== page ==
• 4. DISCLOSURE The author claims to have no financial interest in any company or any of the products mentioned in this article. REFERENCES 1. Misch CE. Clinical biomechanics in implant dentistry. In: Misch CE, ed. Contemporary Implant Dentistry, 2nd ed. St. Louis: Mosby; 1999:303–316. 2. Weinberg LA. Reduction of implant loading with therapeutic biomechanics. Implant Dentistry. 1998;7:277–285. 3. Adell R, Lekholm B, Rockler B, et al. A 15-year study of osseointegrated implants in the treatment of the edentulous jaw. Int J Oral Maxillofac Surg. 1981;10: 387–396. 4. Engleman MJ, Sorensen JA, Moy P. Optimum placement of osseointegrated implants. J Prosthet Dent. 1988;59:467– 473. 5. Bahat O. Treatment planning and placement of implants in the posterior maxillae: Report of 732 consecutive No- belpharma implants. Int J Oral Maxillofac Implants. 1993;8:151–157. 6. Misch CE. Chapter 10. Diagnostic casts, preimplant prosthodontics, treatment prostheses, and surgical templates In: Misch CE, ed. Contemporary Implant Dentistry, 2nd ed. St. Louis: Mosby; 1999: 140–141. 7. Bocklage R. Rehabilitation of the edentulous maxilla and mandible with fixed implant-supported restorations applying immediate functional loading: A treatment concept. Implant Dentistry. 2002;11:154– 158. 8. Stuart CE. The geometrics of the gnathic system. J Gnathol. 1982;1:6–13. 9. Kantor M, Silverman S, Garfinkel L. Centric relation recording techniques: A comparative investigation. J Prosthet Dent. 1972;28:593–600. 10. Weinberg LA. Axial inclination and cuspal articulation in relation to force distribution. J Prosthet Dent. 1957;7:804–813. 11. Bocklage R. Advanced alveolar crest atrophy: An alternative treatment technique for maxilla and mandible. Implant Dentistry. 2001;10:30–35. 12. Tarnow DP, Emitiag S, Classi A. Immediate loading of threaded implants at one stage surgery in edentulous arches: Ten consecutive case reports with 1 to 5 year data. Int J Oral Maxillofac Implants. 1997;12:319–324. 13. Stuart CE. Overlap of the upper anterior teeth and its determinants. J Gnathol. 1983;2:3–10. 14. Misch CE. Bone response to mechanical loads. In: Misch CE, ed. Contemporary Implant Dentistry, 2nd ed. St. Louis: Mosby; 1999:317–328. 15. De Lange G, De Putter C. Structure of the bone interface to dental implants in vivo. J Oral Implantol. 1993;19:123–135. 16. Misch CE. Dental evaluation. In: Misch CE, ed. Contemporary Implant Dentistry, 2nd ed. St. Louis: Mosby; 1999: 124–127. 17. Braun S, Hnat WP, Freudenthaler JW, et al. A study of maximum bite force during growth and development. Angle Orthodont. 1996;66:261–264. Reprint requests and correspondence to: Rainer Bocklage, DrMedDent, DUI Langemarkstr.11, D-41539 Dormagen, Germany E-mail: info@drbocklage.de Abstract Translations [German, Spanish, Portugese, Japanese] AUTOR: Rainer Bocklage, Dr. med. dent., DUI. *Privat praktizierender Arzt. Schriftverkehr: Rainer Bocklage, Dr. med. dent., DUI, Langmarkster 11, D-41539 Dormagen. eMail: info@drbocklage.de Biomechanische Aspekte von einteiligen Implantatbrücken für den zahnlosen Oberund Unterkiefer: Konzeptionen zu Zahnreihenschluss und Artikulation ZUSAMMENFASSUNG: Die genaue Kenntnis der auf die Implantate und deren Überbau einwirkenden Kräfte ist für den behandelnden Zahnarzt bei der Wiederherstellungsbehandlung von größter Bedeutung, da nur so die Oberflächenbereiche und vertikalen Ausdehnungen der festen Wiederherstellungsmedien exakt festgelegt werden können. Das Okklusionsprinzip zielt darauf ab, gestressten Implantaten den erforderlichen Schutz zukommen zu lassen und ein Bewusstsein für eventuell vorliegende zerstörerische Kräfte zu entwickeln. Wird ein zahnloser Ober- oder Unterkiefer mittels einteiliger Implantatbrücke wiederhergestellt, empfiehlt der Autor des Artikels den Einsatz einer bilateral austarierten Gruppenführung. Missachtet man bei der Behandlung die normalen biomechanischen Prinzipien, muss als Ergebnis mit Implantatverlust und Fehlschlagen der gesamten Wiederherstellungsbehandlung gerechnet werden. Für die Erstanpassung des Zahnreihenschlusses und der Artikulation unmittelbar nach erfolgter Implantierung werden feste Provisorien auf den Implantaten befestigt. Nach 40 bis 60 Tagen werden diese Provisorien dann durch die endgültigen Implantatbrücken ersetzt. SCHLÜSSELWÖRTER: Biomechanik, Kräfte, Überlastung, Gruppenführung AUTOR: Rainer Bocklage, Dr. med. dent, DUI. *Práctica Privada. Correspondencia a: Rainer Bocklage, Dr. med. dent., DUI, Langemarkster 11, D-41539, Dormagen, Alemania. Correo electrónico: info@drbocklage.de Aspectos biomecánicos de los puentes de implante de un solo bloque para el maxilar y la mandíbula edentulosa: Conceptos de oclusión y articulación ABSTRACTO: En el conocimiento de las fuerzas que influencian a los implantes y la supraestructura es importante que el dentista de restauración tenga en cuenta las áreas de la superficie y la dimensión vertical de las restauraciones fijas. El propósito de los conceptos de oclusión es respetar la protección de implantes que 52 MONOBLOCK IMPLANT BRIDGES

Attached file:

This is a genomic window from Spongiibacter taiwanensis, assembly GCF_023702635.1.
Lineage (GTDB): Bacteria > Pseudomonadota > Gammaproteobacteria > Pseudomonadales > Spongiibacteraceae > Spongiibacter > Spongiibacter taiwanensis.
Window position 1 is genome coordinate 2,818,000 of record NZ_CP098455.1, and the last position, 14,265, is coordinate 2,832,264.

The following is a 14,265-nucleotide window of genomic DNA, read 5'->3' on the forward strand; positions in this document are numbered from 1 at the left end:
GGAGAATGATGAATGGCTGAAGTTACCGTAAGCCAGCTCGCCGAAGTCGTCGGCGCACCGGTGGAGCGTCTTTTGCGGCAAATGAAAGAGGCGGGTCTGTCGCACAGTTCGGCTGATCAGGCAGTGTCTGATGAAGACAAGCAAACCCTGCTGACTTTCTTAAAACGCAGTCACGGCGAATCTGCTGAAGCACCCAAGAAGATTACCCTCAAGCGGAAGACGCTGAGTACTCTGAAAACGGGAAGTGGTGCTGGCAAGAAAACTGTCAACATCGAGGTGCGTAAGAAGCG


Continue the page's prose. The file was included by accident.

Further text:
• 5. reciben la transmisión de tensión y estar al tanto de sus fuerzas destructivas. En casos donde el maxilar y la mandíbula edentulosa se incluyen con puentes de implantes de un solo bloque grande, el autor recomienda una guía grupal equilibrada bilateral. Si los principios biomecánicos no son respetados, resultará en la pérdida del implante y la falla de la restauración. Para el primer ajuste de la oclusión y la articulación inmediatamente luego de la colocación, se colocan en los implantes puentes temporarios fijos. Otros 40 a 60 días después, se cambian los temporarios por el puente definitivo con implantes. PALABRAS CLAVES: biomecánica, fuerzas, sobrecarga, guía grupal. AUTOR: Rainer Bocklage, Doutor em Odontologia, DUI. *Clínica particular. Correspondência para: Rainer Bocklage, Dr. med. dent,, DGI, Langemarkster. 11, D-41539, Dormagen, Germany. e-mail: info@drbocklage.de Aspectos biomecânicos das Pontes de Implante Monobloco para as e Mandíbula: Conceitos de Oclusão e Articulação RESUMO: O conhecimento de forças que influenciam os implantes e a supra-estrutura é importante para o dentista restaurador perceber as áreas de superfície e a dimensão vertical de restaurações fixas. O objetivo dos conceitos de oclusão é respeitar a proteção de implantes que recebem a transmissão de tensão e ser consciente das forças destrutivas. Nos casos em que a e a mandíbula são providas de grandes pontes de implante monobloco, o autor recomenda direção de grupo bilateral e equilibrada. Se os princípios biomecânicos não forem respeitados, o resultado será perda de implante e falhas na restauração. Para o primeiro ajuste de padrões de oclusão e articulação imediatamente após a implantação, próteses temporárias fixas são colocadas nos implantes. Uns 40 ou 60 dias mais tarde, as próteses temporárias são trocados por próteses de implante definitivas. PALAVRAS-CHAVE: biomecânica, forças, sobrecarga, direção de grupo IMPLANT DENTISTRY / VOLUME 13, NUMBER 1 2004 53